After a few end user calls following up on delayed projects caused by your team, an apparent morale issue, and your performance as their new leader at stake, you start seeking out help from your peers… You probably met them at the NIGP Forum! Unbudgeted personal development and resources start making a mark on your finances. In the meantime, you’re taking on more and more work to keep the ship afloat.  Your team is not performing and someone has to do the work.  You start feeling dissatisfied with your job situation despite all the support from your peers.   

No longer the star of the show and not feeling equipped to handle your new role, you second-guess yourself for going after the promotion and realizing that the position was not as glamorous as you thought.  As you comb through books and leadership material, you realize then that being a leader is not about being served, but about serving others.  It is about helping others succeed.  When those whom you lead feel that they are successful, they inevitably contribute to your success as a leader.  You discover that it is not about you, but about everyone else—successful leaders know this.

Successful leaders value their team and that value comes back two-fold.  How?  Well, I’m glad you asked!  When people are valued and trusted to perform, they tend to work harder at earning the respect as a professional and valuable contributor to the team.  The respect developed from this higher level of performance helps develop trust.  This new gained trust helps instill confidence and fellowship. This trust helps increase your level of influence and influence is leadership. 

So… how do you apply this lesson?  Where do you start to become a good leader? Find a mirror, yes, a mirror.  That’s the place to start.  One cannot lead others until one is able to lead oneself.  An honest self-assessment of your positive and not so positive qualities is a good place to start.  Your task is to improve in some areas and continue to develop in others.  That’s right; build your path to continued growth and development.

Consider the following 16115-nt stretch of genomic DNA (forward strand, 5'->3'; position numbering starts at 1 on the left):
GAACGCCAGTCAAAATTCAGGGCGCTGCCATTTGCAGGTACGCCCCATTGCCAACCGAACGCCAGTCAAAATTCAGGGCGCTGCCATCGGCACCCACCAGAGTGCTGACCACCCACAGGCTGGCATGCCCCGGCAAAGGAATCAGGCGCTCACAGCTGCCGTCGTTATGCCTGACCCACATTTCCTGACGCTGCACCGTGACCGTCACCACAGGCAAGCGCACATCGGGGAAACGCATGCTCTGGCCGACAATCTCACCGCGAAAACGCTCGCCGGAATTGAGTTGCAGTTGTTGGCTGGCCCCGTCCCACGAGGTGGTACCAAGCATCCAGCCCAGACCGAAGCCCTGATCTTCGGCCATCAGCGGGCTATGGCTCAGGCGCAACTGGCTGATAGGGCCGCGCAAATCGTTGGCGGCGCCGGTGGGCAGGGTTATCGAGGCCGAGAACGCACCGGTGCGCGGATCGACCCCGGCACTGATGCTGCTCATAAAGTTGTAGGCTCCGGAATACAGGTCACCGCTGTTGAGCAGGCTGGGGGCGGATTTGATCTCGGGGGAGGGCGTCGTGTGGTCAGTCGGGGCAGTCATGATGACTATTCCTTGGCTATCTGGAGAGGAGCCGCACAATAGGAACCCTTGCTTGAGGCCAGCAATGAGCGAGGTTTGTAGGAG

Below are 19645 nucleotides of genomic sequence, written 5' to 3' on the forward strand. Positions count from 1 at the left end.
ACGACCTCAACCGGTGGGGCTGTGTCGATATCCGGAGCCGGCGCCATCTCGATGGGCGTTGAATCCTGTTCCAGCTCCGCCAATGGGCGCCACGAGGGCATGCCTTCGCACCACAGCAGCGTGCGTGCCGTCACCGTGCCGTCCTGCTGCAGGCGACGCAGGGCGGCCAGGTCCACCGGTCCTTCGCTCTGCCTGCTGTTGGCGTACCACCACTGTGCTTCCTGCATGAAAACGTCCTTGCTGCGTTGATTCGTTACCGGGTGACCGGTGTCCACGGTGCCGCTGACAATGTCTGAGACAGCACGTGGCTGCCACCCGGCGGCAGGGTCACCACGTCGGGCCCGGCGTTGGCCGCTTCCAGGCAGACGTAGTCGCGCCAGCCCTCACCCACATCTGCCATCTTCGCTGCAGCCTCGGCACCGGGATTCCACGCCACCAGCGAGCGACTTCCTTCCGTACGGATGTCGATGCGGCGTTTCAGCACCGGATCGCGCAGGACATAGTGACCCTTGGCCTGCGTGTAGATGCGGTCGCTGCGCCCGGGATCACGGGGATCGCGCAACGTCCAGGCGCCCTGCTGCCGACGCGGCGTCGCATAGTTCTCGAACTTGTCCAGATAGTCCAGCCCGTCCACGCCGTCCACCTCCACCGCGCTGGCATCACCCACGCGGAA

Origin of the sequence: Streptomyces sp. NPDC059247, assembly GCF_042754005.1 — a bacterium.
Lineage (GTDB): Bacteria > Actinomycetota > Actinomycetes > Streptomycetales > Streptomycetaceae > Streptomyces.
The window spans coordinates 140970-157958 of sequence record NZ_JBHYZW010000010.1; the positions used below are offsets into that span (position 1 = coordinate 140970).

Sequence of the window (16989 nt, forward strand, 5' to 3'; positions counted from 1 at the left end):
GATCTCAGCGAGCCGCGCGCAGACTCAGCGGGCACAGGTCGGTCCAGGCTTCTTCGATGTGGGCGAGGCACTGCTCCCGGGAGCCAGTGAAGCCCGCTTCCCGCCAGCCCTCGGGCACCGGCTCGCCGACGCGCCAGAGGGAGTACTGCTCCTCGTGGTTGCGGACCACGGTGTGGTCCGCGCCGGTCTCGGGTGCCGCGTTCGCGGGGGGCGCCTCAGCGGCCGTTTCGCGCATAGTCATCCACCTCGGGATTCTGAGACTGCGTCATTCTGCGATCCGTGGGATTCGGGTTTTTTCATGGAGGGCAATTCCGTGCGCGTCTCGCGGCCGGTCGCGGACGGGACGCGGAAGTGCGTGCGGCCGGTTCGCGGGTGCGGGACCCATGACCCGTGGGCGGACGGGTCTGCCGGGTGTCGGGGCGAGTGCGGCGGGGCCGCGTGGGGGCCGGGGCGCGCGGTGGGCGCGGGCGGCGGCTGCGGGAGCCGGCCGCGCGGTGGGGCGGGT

As you work to develop in different areas each day, let’s focus on three essential areas: character, knowledge, and relationships.  Possessing a solid character built on integrity, fairness and ethical behavior is foundational to achieving the level of influence to lead others.  This trait will help generate trust, which is fundamental to increasing your influence. Second, knowledge is essential as it is continuous learning and development.  Seek to understand the “why”.  When we understand the why, problem solving becomes a more logical exercise as opposed to a game of darts. Not everyone may agree with your decisions, but you’ll have their respect for your subject matter expertise.  A third key ingredient to get you started is connecting.  I don’t mean communicating, although that’s part of it.  I mean connecting with people at a more personal level.  When people know that you care, that you have an interest in them as a person and you respect their views, interests, goals, and life concerns; they will partner with you. Taking interest in people and helping them achieve their goals will help create an environment of abundance where everyone who wants to succeed has the opportunity to do so. They will follow because they want to not because they have to!  Then, if you help others become leaders … you’ll experience leadership at its best!